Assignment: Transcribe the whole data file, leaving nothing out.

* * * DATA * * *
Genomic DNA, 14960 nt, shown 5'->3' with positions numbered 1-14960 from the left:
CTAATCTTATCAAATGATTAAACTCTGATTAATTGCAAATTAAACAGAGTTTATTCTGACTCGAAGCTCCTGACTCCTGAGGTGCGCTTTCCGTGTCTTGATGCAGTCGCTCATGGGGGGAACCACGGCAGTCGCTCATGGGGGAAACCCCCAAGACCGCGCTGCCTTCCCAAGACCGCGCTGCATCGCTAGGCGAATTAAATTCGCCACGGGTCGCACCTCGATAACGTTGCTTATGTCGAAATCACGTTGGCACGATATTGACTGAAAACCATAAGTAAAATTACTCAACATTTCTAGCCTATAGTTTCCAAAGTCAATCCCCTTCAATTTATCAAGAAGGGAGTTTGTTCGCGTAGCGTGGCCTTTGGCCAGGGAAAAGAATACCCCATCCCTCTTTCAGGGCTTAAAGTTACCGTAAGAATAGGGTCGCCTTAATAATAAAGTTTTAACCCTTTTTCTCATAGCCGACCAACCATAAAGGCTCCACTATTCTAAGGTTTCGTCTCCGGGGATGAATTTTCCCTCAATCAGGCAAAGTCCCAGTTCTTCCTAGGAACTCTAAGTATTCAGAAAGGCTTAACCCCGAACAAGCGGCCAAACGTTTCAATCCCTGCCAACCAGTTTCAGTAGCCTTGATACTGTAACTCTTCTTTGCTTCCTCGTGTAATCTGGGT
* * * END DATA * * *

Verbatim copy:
Genomic DNA, 14960 nt, shown 5'->3' with positions numbered 1-14960 from the left:
CTAATCTTATCAAATGATTAAACTCTGATTAATTGCAAATTAAACAGAGTTTATTCTGACTCGAAGCTCCTGACTCCTGAGGTGCGCTTTCCGTGTCTTGATGCAGTCGCTCATGGGGGGAACCACGGCAGTCGCTCATGGGGGAAACCCCCAAGACCGCGCTGCCTTCCCAAGACCGCGCTGCATCGCTAGGCGAATTAAATTCGCCACGGGTCGCACCTCGATAACGTTGCTTATGTCGAAATCACGTTGGCACGATATTGACTGAAAACCATAAGTAAAATTACTCAACATTTCTAGCCTATAGTTTCCAAAGTCAATCCCCTTCAATTTATCAAGAAGGGAGTTTGTTCGCGTAGCGTGGCCTTTGGCCAGGGAAAAGAATACCCCATCCCTCTTTCAGGGCTTAAAGTTACCGTAAGAATAGGGTCGCCTTAATAATAAAGTTTTAACCCTTTTTCTCATAGCCGACCAACCATAAAGGCTCCACTATTCTAAGGTTTCGTCTCCGGGGATGAATTTTCCCTCAATCAGGCAAAGTCCCAGTTCTTCCTAGGAACTCTAAGTATTCAGAAAGGCTTAACCCCGAACAAGCGGCCAAACGTTTCAATCCCTGCCAACCAGTTTCAGTAGCCTTGATACTGTAACTCTTCTTTGCTTCCTCGTGTAATCTGGGT